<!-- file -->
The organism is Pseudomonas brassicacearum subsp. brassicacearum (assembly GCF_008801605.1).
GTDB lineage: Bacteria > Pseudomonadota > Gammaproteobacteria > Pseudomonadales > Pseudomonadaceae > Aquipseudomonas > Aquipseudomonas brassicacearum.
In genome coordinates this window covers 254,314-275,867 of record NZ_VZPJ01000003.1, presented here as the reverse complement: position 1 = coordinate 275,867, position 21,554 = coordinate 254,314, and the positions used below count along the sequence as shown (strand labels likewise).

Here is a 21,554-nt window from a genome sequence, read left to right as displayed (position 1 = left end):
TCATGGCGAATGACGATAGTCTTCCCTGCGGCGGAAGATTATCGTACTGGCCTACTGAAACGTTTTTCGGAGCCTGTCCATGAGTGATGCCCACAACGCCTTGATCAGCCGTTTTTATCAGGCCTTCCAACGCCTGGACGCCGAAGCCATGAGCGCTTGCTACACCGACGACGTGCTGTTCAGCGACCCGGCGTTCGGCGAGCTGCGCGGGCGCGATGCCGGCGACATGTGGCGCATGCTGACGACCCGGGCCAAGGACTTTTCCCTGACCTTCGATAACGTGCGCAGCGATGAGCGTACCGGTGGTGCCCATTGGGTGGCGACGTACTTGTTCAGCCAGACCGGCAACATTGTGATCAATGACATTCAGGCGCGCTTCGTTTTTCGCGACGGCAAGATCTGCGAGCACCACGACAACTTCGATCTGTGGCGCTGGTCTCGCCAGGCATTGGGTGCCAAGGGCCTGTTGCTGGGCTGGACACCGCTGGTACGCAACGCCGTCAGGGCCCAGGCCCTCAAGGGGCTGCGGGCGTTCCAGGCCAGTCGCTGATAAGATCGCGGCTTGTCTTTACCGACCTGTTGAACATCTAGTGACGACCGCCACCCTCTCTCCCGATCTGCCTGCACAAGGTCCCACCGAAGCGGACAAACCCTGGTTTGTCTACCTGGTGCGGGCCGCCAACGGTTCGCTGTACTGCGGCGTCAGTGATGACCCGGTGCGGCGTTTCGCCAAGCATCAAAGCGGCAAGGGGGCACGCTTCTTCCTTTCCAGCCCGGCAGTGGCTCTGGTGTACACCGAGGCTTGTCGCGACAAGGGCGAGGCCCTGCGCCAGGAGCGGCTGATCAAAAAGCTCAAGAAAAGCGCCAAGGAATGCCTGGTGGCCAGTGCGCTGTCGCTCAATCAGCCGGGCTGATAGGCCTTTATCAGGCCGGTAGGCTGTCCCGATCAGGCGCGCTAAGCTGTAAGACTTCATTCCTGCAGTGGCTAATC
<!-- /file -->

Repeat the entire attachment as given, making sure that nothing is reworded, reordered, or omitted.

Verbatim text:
The organism is Pseudomonas brassicacearum subsp. brassicacearum (assembly GCF_008801605.1).
GTDB lineage: Bacteria > Pseudomonadota > Gammaproteobacteria > Pseudomonadales > Pseudomonadaceae > Aquipseudomonas > Aquipseudomonas brassicacearum.
In genome coordinates this window covers 254,314-275,867 of record NZ_VZPJ01000003.1, presented here as the reverse complement: position 1 = coordinate 275,867, position 21,554 = coordinate 254,314, and the positions used below count along the sequence as shown (strand labels likewise).

Here is a 21,554-nt window from a genome sequence, read left to right as displayed (position 1 = left end):
TCATGGCGAATGACGATAGTCTTCCCTGCGGCGGAAGATTATCGTACTGGCCTACTGAAACGTTTTTCGGAGCCTGTCCATGAGTGATGCCCACAACGCCTTGATCAGCCGTTTTTATCAGGCCTTCCAACGCCTGGACGCCGAAGCCATGAGCGCTTGCTACACCGACGACGTGCTGTTCAGCGACCCGGCGTTCGGCGAGCTGCGCGGGCGCGATGCCGGCGACATGTGGCGCATGCTGACGACCCGGGCCAAGGACTTTTCCCTGACCTTCGATAACGTGCGCAGCGATGAGCGTACCGGTGGTGCCCATTGGGTGGCGACGTACTTGTTCAGCCAGACCGGCAACATTGTGATCAATGACATTCAGGCGCGCTTCGTTTTTCGCGACGGCAAGATCTGCGAGCACCACGACAACTTCGATCTGTGGCGCTGGTCTCGCCAGGCATTGGGTGCCAAGGGCCTGTTGCTGGGCTGGACACCGCTGGTACGCAACGCCGTCAGGGCCCAGGCCCTCAAGGGGCTGCGGGCGTTCCAGGCCAGTCGCTGATAAGATCGCGGCTTGTCTTTACCGACCTGTTGAACATCTAGTGACGACCGCCACCCTCTCTCCCGATCTGCCTGCACAAGGTCCCACCGAAGCGGACAAACCCTGGTTTGTCTACCTGGTGCGGGCCGCCAACGGTTCGCTGTACTGCGGCGTCAGTGATGACCCGGTGCGGCGTTTCGCCAAGCATCAAAGCGGCAAGGGGGCACGCTTCTTCCTTTCCAGCCCGGCAGTGGCTCTGGTGTACACCGAGGCTTGTCGCGACAAGGGCGAGGCCCTGCGCCAGGAGCGGCTGATCAAAAAGCTCAAGAAAAGCGCCAAGGAATGCCTGGTGGCCAGTGCGCTGTCGCTCAATCAGCCGGGCTGATAGGCCTTTATCAGGCCGGTAGGCTGTCCCGATCAGGCGCGCTAAGCTGTAAGACTTCATTCCTGCAGTGGCTAATC